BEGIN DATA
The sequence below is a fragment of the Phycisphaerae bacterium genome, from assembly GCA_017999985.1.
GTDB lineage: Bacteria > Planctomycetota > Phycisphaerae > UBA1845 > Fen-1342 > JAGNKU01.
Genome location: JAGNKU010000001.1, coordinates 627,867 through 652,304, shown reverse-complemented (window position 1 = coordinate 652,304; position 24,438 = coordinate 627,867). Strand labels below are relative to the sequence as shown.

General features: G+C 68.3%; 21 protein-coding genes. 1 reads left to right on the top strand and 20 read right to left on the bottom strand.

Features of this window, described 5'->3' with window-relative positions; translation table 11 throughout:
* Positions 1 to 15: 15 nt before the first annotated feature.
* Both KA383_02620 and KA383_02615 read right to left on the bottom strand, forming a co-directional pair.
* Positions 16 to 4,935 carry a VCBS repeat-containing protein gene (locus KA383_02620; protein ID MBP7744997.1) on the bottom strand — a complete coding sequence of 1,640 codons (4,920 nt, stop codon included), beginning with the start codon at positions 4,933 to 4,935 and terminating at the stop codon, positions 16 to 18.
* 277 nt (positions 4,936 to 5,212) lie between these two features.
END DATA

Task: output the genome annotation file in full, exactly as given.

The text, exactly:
The sequence below is a fragment of the Phycisphaerae bacterium genome, from assembly GCA_017999985.1.
GTDB lineage: Bacteria > Planctomycetota > Phycisphaerae > UBA1845 > Fen-1342 > JAGNKU01.
Genome location: JAGNKU010000001.1, coordinates 627,867 through 652,304, shown reverse-complemented (window position 1 = coordinate 652,304; position 24,438 = coordinate 627,867). Strand labels below are relative to the sequence as shown.

General features: G+C 68.3%; 21 protein-coding genes. 1 reads left to right on the top strand and 20 read right to left on the bottom strand.

Features of this window, described 5'->3' with window-relative positions; translation table 11 throughout:
* Positions 1 to 15: 15 nt before the first annotated feature.
* Both KA383_02620 and KA383_02615 read right to left on the bottom strand, forming a co-directional pair.
* Positions 16 to 4,935 carry a VCBS repeat-containing protein gene (locus KA383_02620; protein ID MBP7744997.1) on the bottom strand — a complete coding sequence of 1,640 codons (4,920 nt, stop codon included), beginning with the start codon at positions 4,933 to 4,935 and terminating at the stop codon, positions 16 to 18.
* 277 nt (positions 4,936 to 5,212) lie between these two features.